Despite complaints that patient-satisfaction surveys may be influenced by factors not associated with the care delivered, the authors of a New England Journal of Medicine opinion piece argue that appropriately designed and timely administered surveys "provide robust measures of quality" and that efforts to accurately measure patient experiences "should be redoubled."
"Healthcare is, after all, a service, so measures of its quality should include assessment of the extent to which the patient and service providers reach a common understanding of the patient's situation," wrote the authors, who are researchers at Duke University and the University of North Carolina at Chapel Hill. "We have found that patient-reported measures not only are strongly correlated with better outcomes but also largely capture patient evaluation of care-focused communication with nurses and physicians, rather than noncore aspects of patient experience, such as room features and meals."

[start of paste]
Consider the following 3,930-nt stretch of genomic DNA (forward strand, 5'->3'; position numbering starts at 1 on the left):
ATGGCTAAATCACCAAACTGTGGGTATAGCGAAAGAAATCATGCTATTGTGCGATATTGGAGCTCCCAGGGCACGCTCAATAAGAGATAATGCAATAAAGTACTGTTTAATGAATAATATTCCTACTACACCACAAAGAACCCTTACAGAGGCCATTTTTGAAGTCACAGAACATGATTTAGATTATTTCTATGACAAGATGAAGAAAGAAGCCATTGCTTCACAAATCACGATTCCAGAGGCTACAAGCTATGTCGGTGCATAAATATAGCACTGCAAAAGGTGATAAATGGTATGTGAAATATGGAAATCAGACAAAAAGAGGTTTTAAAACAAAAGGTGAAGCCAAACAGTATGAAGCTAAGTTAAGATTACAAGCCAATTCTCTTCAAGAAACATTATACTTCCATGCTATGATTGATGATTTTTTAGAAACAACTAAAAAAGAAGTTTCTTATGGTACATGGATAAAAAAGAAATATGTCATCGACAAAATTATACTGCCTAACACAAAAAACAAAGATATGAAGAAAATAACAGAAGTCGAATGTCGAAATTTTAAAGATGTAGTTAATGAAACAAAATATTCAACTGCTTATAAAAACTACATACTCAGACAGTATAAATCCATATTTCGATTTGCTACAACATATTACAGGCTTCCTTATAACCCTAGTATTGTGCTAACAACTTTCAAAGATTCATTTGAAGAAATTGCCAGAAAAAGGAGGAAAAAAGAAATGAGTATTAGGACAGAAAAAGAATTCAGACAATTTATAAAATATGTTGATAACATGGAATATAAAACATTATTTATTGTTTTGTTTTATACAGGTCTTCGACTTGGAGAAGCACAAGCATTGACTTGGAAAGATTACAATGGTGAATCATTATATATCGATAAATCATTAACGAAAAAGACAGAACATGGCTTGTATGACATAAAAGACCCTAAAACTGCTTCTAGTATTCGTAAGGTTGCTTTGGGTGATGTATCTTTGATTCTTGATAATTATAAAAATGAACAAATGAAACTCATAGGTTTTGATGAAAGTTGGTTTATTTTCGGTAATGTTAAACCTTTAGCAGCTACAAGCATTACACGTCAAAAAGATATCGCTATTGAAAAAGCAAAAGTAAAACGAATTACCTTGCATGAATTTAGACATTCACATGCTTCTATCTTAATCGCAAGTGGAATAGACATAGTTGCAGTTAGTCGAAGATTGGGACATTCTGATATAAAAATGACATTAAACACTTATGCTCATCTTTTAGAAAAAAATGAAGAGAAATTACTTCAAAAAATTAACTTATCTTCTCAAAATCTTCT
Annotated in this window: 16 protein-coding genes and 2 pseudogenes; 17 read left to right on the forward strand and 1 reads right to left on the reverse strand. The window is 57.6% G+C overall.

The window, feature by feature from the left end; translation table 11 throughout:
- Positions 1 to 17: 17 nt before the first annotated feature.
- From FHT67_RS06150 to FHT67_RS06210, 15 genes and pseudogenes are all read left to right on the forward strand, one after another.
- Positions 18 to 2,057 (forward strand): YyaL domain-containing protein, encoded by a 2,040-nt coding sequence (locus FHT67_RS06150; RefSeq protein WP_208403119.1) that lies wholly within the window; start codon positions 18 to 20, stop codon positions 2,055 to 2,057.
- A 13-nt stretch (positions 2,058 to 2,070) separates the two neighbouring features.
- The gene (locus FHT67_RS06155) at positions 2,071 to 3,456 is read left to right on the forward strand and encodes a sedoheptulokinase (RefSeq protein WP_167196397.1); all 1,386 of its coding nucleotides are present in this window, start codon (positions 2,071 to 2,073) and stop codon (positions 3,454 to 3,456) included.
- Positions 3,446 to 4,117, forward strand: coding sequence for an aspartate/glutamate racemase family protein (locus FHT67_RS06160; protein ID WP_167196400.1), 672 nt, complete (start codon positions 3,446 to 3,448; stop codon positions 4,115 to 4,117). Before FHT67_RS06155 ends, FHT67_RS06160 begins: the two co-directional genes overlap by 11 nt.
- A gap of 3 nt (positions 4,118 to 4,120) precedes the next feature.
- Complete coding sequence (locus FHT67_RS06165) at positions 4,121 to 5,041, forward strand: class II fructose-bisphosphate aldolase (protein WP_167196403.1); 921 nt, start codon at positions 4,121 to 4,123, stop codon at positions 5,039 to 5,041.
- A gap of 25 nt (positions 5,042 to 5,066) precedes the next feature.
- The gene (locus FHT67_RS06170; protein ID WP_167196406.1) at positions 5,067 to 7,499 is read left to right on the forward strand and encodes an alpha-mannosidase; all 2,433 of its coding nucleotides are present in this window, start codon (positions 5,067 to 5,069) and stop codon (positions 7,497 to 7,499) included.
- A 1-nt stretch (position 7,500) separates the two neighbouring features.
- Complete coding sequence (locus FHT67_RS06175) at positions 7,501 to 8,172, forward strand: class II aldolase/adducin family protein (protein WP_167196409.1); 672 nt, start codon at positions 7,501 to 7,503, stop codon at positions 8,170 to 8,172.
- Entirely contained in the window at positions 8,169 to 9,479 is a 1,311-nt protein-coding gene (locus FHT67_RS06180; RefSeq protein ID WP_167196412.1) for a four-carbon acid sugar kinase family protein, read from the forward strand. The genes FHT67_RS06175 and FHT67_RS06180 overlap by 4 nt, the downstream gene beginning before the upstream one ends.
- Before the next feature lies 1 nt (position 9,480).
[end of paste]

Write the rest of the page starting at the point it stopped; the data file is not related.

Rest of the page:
A concern noted in the opinion piece is that experience measures may reflect a patient's desire for a particular drug, regardless of whether the choice of that drug would actually benefit the patient. But, according to the authors, studies have found that "increased patient engagement leads to lower resource use but greater patient satisfaction."